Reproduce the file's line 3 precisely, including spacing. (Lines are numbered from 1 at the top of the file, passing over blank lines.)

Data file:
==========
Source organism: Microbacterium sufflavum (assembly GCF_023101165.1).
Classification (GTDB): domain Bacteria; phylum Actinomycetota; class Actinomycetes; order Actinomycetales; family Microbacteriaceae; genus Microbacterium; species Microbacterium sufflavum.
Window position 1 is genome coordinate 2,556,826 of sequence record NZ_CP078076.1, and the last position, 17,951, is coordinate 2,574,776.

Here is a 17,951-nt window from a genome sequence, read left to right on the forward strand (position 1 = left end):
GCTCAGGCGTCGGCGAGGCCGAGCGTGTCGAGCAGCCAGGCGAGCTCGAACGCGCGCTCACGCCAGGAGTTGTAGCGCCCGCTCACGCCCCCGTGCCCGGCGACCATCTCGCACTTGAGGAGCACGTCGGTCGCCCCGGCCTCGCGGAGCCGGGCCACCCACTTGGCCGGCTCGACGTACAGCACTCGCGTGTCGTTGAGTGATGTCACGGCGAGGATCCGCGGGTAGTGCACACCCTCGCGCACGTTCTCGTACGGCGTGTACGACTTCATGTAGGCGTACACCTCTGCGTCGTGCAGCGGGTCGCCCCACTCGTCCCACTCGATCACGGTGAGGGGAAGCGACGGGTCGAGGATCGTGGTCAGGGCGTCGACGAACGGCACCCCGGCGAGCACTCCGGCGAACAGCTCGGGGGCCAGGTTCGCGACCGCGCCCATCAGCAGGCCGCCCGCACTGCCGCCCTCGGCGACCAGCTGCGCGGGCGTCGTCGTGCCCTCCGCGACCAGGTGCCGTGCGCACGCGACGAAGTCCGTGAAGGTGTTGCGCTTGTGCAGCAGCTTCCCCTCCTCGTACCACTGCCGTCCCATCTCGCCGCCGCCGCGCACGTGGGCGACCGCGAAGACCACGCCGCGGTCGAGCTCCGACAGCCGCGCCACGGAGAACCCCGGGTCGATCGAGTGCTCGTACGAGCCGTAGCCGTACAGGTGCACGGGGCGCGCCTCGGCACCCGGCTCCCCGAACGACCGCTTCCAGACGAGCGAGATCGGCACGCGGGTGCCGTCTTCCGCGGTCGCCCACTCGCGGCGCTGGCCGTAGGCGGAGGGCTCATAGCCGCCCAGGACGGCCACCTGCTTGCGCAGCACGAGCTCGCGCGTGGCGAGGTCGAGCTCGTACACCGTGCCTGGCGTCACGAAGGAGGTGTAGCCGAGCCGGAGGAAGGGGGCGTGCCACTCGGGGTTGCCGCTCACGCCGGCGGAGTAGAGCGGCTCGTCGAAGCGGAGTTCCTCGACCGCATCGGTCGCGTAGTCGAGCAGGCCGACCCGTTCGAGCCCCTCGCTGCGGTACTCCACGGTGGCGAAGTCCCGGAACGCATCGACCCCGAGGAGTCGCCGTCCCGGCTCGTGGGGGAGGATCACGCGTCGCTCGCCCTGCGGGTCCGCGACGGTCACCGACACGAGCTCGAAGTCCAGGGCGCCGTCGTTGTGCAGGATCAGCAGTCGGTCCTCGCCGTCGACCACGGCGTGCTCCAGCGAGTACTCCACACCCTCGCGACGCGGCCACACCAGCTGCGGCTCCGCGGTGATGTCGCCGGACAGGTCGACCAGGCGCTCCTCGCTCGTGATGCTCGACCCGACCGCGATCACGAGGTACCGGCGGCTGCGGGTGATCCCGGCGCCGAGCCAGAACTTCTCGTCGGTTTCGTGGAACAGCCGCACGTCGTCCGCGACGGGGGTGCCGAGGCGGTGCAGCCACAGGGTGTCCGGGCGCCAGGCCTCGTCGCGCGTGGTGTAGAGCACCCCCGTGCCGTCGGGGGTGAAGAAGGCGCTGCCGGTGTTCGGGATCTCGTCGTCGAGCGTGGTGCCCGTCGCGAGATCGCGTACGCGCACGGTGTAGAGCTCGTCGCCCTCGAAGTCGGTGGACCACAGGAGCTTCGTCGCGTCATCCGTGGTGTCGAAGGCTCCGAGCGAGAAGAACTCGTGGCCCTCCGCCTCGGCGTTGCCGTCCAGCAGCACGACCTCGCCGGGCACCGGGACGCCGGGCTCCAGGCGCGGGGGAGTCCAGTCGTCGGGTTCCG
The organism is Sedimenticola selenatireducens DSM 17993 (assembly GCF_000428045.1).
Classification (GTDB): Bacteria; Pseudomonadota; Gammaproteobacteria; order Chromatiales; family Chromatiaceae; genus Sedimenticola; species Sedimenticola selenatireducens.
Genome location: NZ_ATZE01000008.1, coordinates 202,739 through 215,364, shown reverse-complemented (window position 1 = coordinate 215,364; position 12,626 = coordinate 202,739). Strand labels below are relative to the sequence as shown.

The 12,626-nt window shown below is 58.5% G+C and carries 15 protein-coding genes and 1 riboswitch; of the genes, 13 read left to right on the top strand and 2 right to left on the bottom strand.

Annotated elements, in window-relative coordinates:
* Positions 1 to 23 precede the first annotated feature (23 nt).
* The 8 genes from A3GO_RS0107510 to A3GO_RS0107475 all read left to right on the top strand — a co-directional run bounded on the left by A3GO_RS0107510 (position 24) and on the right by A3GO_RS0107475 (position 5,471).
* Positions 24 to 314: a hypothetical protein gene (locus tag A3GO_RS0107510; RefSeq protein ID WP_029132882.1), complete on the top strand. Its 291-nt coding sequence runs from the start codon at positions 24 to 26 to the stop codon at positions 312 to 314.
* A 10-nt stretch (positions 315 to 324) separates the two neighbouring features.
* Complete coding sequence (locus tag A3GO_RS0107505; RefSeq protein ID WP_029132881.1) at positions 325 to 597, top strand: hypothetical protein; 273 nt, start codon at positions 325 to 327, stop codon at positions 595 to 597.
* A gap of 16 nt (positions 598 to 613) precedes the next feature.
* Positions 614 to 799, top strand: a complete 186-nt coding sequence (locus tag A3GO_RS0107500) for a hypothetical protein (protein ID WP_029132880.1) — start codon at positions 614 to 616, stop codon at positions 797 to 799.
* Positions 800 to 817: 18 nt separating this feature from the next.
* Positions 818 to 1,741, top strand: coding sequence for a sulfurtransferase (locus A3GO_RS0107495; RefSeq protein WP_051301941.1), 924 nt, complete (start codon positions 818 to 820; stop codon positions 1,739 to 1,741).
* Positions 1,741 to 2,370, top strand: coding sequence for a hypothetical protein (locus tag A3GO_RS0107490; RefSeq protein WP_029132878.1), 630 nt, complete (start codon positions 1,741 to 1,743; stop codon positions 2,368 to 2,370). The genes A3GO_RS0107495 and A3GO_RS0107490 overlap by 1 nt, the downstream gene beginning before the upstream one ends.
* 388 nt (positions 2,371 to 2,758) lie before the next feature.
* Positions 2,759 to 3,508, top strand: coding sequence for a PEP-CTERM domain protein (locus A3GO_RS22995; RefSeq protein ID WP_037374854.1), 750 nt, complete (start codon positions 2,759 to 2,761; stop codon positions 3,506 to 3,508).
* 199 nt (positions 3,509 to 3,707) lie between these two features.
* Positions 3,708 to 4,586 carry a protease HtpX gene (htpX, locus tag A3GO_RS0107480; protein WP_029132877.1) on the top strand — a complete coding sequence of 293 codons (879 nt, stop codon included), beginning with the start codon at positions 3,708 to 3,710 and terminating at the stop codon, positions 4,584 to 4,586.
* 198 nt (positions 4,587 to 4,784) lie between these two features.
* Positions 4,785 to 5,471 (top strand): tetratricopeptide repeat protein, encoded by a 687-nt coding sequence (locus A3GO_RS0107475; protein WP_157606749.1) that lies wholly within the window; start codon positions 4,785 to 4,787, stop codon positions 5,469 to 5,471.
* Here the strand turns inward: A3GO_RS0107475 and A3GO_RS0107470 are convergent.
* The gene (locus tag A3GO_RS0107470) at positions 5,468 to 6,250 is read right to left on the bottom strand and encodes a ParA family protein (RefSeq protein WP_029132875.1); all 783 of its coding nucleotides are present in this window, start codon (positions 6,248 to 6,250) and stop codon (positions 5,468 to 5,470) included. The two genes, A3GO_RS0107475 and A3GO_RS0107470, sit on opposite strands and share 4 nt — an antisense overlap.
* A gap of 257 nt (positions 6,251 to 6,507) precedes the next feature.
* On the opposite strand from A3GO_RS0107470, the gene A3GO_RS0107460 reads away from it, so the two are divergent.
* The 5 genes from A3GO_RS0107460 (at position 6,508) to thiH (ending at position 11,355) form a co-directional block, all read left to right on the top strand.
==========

Window position 1 is genome coordinate 2,556,826 of sequence record NZ_CP078076.1, and the last position, 17,951, is coordinate 2,574,776.